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Texans to decide
same-sex marriage ban on November 8

Texans to decide
same-sex marriage ban on November 8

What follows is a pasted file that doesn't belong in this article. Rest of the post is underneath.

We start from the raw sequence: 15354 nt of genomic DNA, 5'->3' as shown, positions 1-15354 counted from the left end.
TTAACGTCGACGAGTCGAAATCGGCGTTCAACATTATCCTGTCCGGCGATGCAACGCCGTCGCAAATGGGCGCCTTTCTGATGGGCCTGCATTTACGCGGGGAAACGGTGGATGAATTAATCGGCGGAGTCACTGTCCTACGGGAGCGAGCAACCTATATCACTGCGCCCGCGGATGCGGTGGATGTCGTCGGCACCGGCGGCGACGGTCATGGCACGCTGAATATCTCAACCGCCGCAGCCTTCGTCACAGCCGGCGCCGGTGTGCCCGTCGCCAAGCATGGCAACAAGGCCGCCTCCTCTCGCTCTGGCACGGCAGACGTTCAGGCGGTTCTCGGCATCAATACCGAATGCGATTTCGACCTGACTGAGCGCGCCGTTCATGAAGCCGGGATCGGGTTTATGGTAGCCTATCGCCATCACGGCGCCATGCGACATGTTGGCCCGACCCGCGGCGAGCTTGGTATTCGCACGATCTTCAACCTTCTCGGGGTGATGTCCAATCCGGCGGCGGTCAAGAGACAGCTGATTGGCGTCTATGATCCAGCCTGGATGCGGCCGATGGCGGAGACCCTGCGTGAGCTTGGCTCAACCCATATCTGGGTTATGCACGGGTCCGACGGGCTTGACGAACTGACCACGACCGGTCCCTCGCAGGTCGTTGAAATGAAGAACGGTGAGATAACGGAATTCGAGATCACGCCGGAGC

A proposed Texas constitutional amendment to ban same-sex marriage pits conservatives against gay rights activists in an increasingly contentious campaign. Voters on November 8 will decide whether the state's constitution should define marriage as the union of only a man and a woman. It's the latest vote in a years-long battle over the definition of marriage. Approving the amendment limits any judge from ever allowing same-sex marriage in the state, say proponents of the amendment, known as Proposition 2. "Marriage is the foundational structure of society," said Kelly Shackelford, a leader of Texans for Marriage. Opponents say they can defeat the measure, however. "We are making a horse race out of it for the first time in any state," said Glen Maxey, a gay former legislator directing the opposition group No Nonsense in November. "I believe there's a shot to win it." Proposition 2 represents the highest-profile item on the statewide ballot, coming in a year when there's no national election to frame the debate and to drive more voters to the polls. Eighteen states have approved constitutional bans on same-sex marriage. A constitutional ban on same-sex marriage would not stop homosexual relationships but would show the value Texas places on heterosexual marriage, Shackelford said. "People do whatever they want," he said. "It's just the state is recognizing there is a relationship [traditional marriage] that is special. If you redefine it, you actually destroy it." Opponents call the amendment unnecessary since state law does not recognize same-sex marriage. They label the amendment a poorly drafted statement of discrimination that could even interfere with the legality of traditional marriage. Opponents point to the language of the proposed amendment prohibiting the state from "creating or recognizing any legal status identical or similar to marriage." A judge, opponents say, could interpret the wording to invalidate traditional or common-law marriage between a man and a woman. Texas attorney general Greg Abbott issued an opinion Thursday saying that argument "is wholly without merit." Rep. Warren Chisum, a Pampa Republican who sponsored the measure, said great care went into writing the proposal and that opponents are merely relying on scare tactics. "I think they're a little bit desperate," Chisum said. Republican governor Rick Perry supports the measure and even did a ceremonial signing of the proposed amendment at a church school, though his signature wasn't required. "It's pretty simple for me.... I'm a Christian, and this is about values," Perry said at an appearance last week in Fort Worth. "My beliefs are that a man and woman are what make up the meaning of marriage." The state ballot includes eight other propositions. If turnout is low, typical for constitutional amendment elections, it could help Prop 2 opponents if they get their voters to the polls. Travis County, home to Austin and more liberal voters, is viewed as the opponents' stronghold. Supporters of Prop 2 want a larger-than-usual turnout statewide because Texas as a whole is conservative. Charlotte Flynn, 86, a coordinator with Gray Panthers, a senior citizens group that opposes the marriage ban, said she and her husband don't want their marriage jeopardized by the faulty wording of the amendment. And they don't want discrimination against gays. "I am a Christian, and my belief is God loves everybody on this earth," she said. Ministers are lining up on both sides. Texans for Marriage touts pastors from across Texas who endorse the proposition. The group's Web site includes a videotaped speech from Dave Welch, executive director of the Houston Area Pastor's Council. He cites biblical reasons to support the amendment and to honor "the marriage bed." Some clergy members oppose the amendment. A telephone recording put out by opponents included the voice of the Reverend Thomas Heger, a Presbyterian minister in San Antonio who urged a vote against the proposition. Prop 2 supporters called the phone messages misleading and criticized the opponents' use of the phrase "God bless you" to end their calls. Shackelford said it seemed to be an effort to confuse people to keep them from voting. Maxey rejects the idea that clergy members can be on only one side. "Why do they think a minister or a person of faith doesn't have the ability to think that discrimination is wrong?" he said. No matter what happens Election Day, Chisum said he'll be satisfied the people of Texas have their say. "Whatever it is," he said, "we can live with that." (AP)

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